My Wildest Dream


I must write this down, before I forget. I got up yesterday morning and told my husband, “Dear, I dreamed about giant crabs.”

Scene from "Dreams"
A scene from “The Weeping Demon” – one of the eight stories in Akira Kurosawa’s astonishing film “Dreams”

Now, one of my favorite films is called “Dreams” (Yume).  Directed by the iconic Japanese filmmaker Akira Kurosawa in 1990, the film has just the right combination of surreal images, discordant messages, and troubled emotions – all filmed in dazzlingly bright colors. Kurosawa on steroids – no, he has always been on steroids – rather, on an acid trip. There is a foxes’ wedding procession; there are dolls and mountains and demons and windmills and a nuclear meltdown. It is broken up into eight segments – interspersed with the comment “and I dreamed this, too…” Another Academy Award-winning film director, Martin Scorsese (another of my very favorites, too) appears, oddly, as a very crochety Vincent Van Gogh (he had just cut off his ear). Just as, in dreams, people you know often appear as someone completely different – familiar, and yet not.

Martin Scorsese in "Dreams"
Martin “Van Gogh” Scorsese in Kurosawa’s “Dreams” – very grouchy.

Well, back to my dream, now. We were in Jamaica (by “we” I mean my husband and myself, and a few other shadowy figures, possibly family members), and we had visitors from overseas. We were showing them around. “We must take a walk along this beautiful river,” we told our visitor. One of them I recognized clearly as an old friend of my sister’s family, whom we had met again recently in the UK.

And so we set off, in single file, along a well-worn pathway beside a sweetly flowing river. The water was cerulean blue, and the vegetation on either side was as green as the enhanced color that I set when I am taking a photograph sometimes – almost acidic. The landscape was gorgeous, and as we walked along we chatted. Then, for some reason, the river seemed to disappear. It ran into the ground, soaking down through gravel and pebbles. The riverbed remained, and we continued to walk – this appeared to be perfectly normal to us. I stepped down into the riverbed and found small pools of water. “Look, here is some water!” I told the others. I paddled my feet in it (I had no shoes on and seemed to be wearing a long dress, so I lifted up my skirts to avoid getting them wet). I seemed to find this quite enchanting. The water was cold and clear.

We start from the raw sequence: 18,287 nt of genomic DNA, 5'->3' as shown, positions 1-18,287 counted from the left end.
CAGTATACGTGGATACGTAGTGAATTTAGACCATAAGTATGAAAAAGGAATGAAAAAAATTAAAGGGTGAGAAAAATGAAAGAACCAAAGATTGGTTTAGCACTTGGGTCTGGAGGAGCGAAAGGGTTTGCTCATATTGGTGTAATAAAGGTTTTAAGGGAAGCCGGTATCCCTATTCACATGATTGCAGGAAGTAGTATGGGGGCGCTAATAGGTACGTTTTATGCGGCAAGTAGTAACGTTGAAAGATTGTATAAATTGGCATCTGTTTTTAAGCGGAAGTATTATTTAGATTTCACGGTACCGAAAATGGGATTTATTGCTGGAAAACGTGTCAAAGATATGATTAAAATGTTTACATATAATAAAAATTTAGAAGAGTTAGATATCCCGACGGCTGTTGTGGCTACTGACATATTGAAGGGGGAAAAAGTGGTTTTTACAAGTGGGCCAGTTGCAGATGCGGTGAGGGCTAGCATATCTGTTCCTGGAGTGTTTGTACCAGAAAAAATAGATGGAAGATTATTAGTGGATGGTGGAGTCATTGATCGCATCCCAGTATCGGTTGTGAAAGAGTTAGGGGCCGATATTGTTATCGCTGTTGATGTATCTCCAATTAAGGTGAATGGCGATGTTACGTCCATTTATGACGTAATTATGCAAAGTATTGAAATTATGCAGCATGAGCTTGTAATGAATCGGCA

Then I noticed that the ground was shifting and trembling slightly beneath my feet. I went back to the path and joined the others, who I saw were suddenly filled with terror.

For lo and behold, ahead of us what we thought was a boulder in the riverbed was lifting itself up and as it did so, it revealed the beady eyes and twitching proboscis of a huge crab beneath. And then its huge legs unfolded, groping in the air, like something from an old monster movie. And this crab was a carnivore, and hungry.

You know what it’s like in dreams. When you want to move – especially to run away from something that fills you with fear and dread – your legs feel like lead. You cannot move – or only extremely slowly, like an astronaut in those heavy boots on the moon. And yes, there were more crabs. And yes, one of our visitors became a victim. Kicking and screaming, he was slowly devoured by the first crab. It appeared that other crabs masquerading as rocks in the riverbed were also intent on having us for supper.

Giant crab statue
The giant crabs looked something like this, and almost the same garish orange.

At this point I woke up, gasping for air. Our lovely sight-seeing trip had gone badly wrong. And those crabs were seriously out to get us. If I hadn’t woken up, I fear I would have been eaten, along with my husband and all our happy tourists.

Wey and Arun Canal
“London’s lost route to the sea” – the beautiful Wey and Arun Canal.

So there you have it. You dream interpreters can have fun with this one. I wonder if the setting of the dream was connected to an autumn walk I took back in September with my brother, along the Wey & Arun Canal in Sussex. You can find the photos of that quiet, melancholy English afternoon on my Flickr photostream at http://www.flickr.com/photos/bananakatie/.

I do know that in every dream that I remember, there is always water – the sea, a river, a pond, a lake. I believe Water means simply Life. That explains quite a lot.

And another time I will write more about the awesomeness of Mr. Kurosawa. As a former student of Japanese, his work looms large in my consciousness… Waking or dreaming.

Akira Kurosawa
Iconic Japanese director Akira Kurosawa stunned the film world in 1950 with “Rashomon.” He died in 1998. (Photo: EPA)
Wey and Arun Canal
Walking along the Wey and Arun Canal near Loxwood, Sussex in the UK.
A scene from "Dreams"
“Dreams” is a combination of fear, wonder, beauty.

 


9 thoughts on “My Wildest Dream

    1. You know, I never fly in my dreams? There is always water, and often I am swimming in it! A dream wrapped in a dream? That sounds a bit like that movie “Inception.” Did you see it? And I got confused by the plot several times while watching it .. all about lucid dreams etc.

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      1. hahahah I never finished watching it but I always have that dream that my teeth fell out then I woke up then realized it actually happened then I wake up again lol

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